“What I often find, and what I am guilty of too, is just assuming that the doctor is covering it (risks of opioids), but I don't know that that's actually the case.”8

-Community pharmacist

References: 1. Health Canada. Canadian Pain Task Force, June 2019 Report - Chronic pain in Canada: Laying a foundation for action. Available at: https://www.canada.ca/content/dam/hc-sc/documents/corporate/about-health-canada/public-engagement/external-advisory-bodies/canadian-pain-task-force/report-2019/canadian-pain-task-force-June-2019-report-en.pdf(Open in a new window). Accessed August 27, 2021. 2. Antoniou T, Pritlove C, Shearer D, et al. A qualitative study of a publicly funded pharmacy-dispensed naloxone program. International Journal of Drug Policy. 2021;92:103146. 3. Healthcare Providers Service Organization. Pharmacist Spotlight: Communication. Available at: https://www.hpso.com/Documents/Risk%20Education/individuals/Claim-Reports/Pharmacist/Communication-Spotlight.pdf(Open in a new window). Accessed July 27, 2021. 4. Canadian Medical Protective Association. Preventing the misuse of opioids. Available at: https://www.cmpa-acpm.ca/en/advice-publications/browse-articles/2015/preventing-the-misuse-of-opioids(Open in a new window). Accessed July 27, 2021. 5. Tsuyuki R et al. Canadian national consensus guidelines for naloxone prescribing by pharmacists. Canadian Pharmacists Journal. 2020;153(6):347-351. 6. Ontario Pharmacists Association. Pharmacist clinical tool for initiating naloxone discussions. Available at: https://opatoday.com/wp-content/uploads/Practice/Tools/Naloxone/Pharmacist-Clinical-Tool-for-Initiating-Naloxone-Discussions.pdf(Open in a new window). Accessed July 27, 2021. 7. Mueller SR et al. Attitudes toward naloxone prescribing in clinical settings: a qualitative study of patients prescribed high dose opioids for chronic non-cancer pain. Gen Intern Med. 2016;32(3):277-283. 8. Thakur T, Chewning B. Using role theory to explore pharmacist role conflict in opioid risks communication. Research in Social and Administrative Pharmacy. 2020;16(8):1121-1126. 9. Dassieu L, Heino A, Develay É, et al. “They think you’re trying to get the drug”: Qualitative investigation of chronic pain patients’ health care experiences during the opioid overdose epidemic in Canada. Canadian Journal of Pain. 2021;5(1):66-80.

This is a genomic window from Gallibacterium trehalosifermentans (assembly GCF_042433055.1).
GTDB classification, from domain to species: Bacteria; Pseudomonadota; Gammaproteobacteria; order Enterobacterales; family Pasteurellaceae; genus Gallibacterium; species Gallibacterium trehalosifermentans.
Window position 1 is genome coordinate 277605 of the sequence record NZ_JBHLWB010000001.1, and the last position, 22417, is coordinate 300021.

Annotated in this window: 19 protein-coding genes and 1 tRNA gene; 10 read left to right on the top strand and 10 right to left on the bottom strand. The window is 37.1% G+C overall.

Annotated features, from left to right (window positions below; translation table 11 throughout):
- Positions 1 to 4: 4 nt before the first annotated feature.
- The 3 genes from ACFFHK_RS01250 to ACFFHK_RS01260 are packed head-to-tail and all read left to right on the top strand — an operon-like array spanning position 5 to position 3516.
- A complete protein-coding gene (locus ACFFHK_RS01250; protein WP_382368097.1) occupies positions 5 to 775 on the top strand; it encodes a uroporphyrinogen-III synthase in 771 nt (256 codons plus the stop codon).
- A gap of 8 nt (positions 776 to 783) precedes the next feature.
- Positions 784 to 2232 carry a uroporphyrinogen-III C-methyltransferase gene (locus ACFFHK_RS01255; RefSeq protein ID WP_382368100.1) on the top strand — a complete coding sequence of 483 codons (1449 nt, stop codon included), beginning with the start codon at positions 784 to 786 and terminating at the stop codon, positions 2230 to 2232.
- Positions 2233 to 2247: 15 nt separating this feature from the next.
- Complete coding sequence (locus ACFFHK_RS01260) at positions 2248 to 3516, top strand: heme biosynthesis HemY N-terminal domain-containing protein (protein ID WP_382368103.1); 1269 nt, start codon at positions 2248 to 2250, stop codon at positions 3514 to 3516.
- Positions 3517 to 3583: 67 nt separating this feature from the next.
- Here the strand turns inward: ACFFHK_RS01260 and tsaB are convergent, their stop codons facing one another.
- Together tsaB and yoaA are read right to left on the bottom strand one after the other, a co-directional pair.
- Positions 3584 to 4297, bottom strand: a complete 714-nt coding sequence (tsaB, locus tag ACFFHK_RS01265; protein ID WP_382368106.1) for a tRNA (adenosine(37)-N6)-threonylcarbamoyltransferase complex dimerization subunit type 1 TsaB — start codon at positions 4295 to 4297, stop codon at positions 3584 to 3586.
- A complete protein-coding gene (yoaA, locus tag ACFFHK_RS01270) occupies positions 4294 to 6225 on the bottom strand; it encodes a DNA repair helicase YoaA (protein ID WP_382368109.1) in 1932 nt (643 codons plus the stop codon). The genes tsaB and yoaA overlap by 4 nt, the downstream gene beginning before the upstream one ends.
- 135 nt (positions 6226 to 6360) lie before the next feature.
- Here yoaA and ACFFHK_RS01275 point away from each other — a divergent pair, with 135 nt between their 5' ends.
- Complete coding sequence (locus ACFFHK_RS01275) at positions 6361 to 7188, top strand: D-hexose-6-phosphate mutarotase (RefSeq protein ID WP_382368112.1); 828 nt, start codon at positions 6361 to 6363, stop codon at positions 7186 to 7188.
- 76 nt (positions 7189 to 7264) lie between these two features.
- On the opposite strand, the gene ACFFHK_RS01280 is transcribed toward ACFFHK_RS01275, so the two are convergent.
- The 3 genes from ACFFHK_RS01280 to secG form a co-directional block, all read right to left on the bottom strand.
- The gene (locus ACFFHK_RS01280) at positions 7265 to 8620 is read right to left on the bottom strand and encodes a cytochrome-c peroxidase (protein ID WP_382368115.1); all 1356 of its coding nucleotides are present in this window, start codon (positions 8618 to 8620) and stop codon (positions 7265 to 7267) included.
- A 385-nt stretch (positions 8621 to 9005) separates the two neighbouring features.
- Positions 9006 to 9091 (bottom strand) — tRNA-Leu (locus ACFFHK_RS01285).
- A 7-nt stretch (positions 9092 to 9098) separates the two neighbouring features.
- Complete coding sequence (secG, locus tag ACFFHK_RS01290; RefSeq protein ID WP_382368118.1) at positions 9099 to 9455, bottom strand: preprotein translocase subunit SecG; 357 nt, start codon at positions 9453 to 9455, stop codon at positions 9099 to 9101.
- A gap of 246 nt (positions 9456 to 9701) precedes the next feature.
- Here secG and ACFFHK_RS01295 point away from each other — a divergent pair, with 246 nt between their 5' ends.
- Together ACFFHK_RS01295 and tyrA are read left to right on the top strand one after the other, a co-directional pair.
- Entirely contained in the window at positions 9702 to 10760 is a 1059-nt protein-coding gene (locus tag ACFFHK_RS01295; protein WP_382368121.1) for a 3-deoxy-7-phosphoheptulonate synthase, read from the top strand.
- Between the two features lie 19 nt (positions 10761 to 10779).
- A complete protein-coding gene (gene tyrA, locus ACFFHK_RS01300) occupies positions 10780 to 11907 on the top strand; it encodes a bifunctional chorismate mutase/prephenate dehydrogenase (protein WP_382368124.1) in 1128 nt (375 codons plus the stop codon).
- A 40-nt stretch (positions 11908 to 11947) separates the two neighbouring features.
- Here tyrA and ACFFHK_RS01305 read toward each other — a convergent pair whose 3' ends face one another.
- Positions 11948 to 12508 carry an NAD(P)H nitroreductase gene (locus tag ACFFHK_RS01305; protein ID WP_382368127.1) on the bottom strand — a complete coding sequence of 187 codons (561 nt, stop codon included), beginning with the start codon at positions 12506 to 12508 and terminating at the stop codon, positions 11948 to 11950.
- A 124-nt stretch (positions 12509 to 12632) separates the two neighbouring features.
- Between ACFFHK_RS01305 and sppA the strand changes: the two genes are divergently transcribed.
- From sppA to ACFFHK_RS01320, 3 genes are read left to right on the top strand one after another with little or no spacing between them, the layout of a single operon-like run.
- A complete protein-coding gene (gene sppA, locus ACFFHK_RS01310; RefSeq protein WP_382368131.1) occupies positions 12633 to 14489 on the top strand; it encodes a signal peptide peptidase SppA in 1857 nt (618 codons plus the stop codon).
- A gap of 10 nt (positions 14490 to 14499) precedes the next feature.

PP-NAR4-CA-00087_11-2022 EN

Pain takes many forms: it can be acute (e.g., due to surgical procedures), or chronic (e.g., associated with conditions requiring long-term therapy).1

When talking to your patients, since every patient is different, try to first understand how they are feeling so you can adapt your discourse to their situation:2-4

  • Some patients may feel uncomfortable or scared of the fact that opioids are being introduced into their treatment plan. Discuss the side effects but try to balance them with the benefits they will experience. Explain the risks of accidental poisoning, as well as the role of naloxone for emergency use to reverse a known or suspected opioid overdose.4-6
    • Ask open-ended questions that allow you to assess a patient’s responsiveness in a busy pharmacy environment: e.g., How do you feel about taking this medication?3
    • Frame risks in a way that is understandable using analogies: e.g., Think of it like having a fire extinguisher in the kitchen. You hope you don’t need it, but you are prepared if you do.2,6,7
  • A study conducted in the United States showed that many patients were not aware their medication was an opioid.8 Ensure your patient understands their prescription; define, in patient-friendly language, what opioids do to the human body and their potential risks.4,5
  • Anticipate how to deal with a hostile response: e.g., I’m not an addict. Is that what you see me as after coming to your pharmacy for 5 years? Give me a break! 3
    • Put their worries to rest by reassuring them that it is a standard step in your pharmacy to offer a take-home naloxone kit to ALL patients receiving an opioid prescription.5
    • Explain that they always have a right to refuse.6
Communication is key! Keep in mind that some people may have been influenced by the negative connotations that media coverage has given to opioid use.9 Remind your patients that anyone using opioids may be at risk for an accidental poisoning.5

Your patients are counting on you! At the same time, they don’t know what they don’t know! Talk to them about accidental opioid overdose and offer NARCAN® Nasal Spray with every opioid prescription.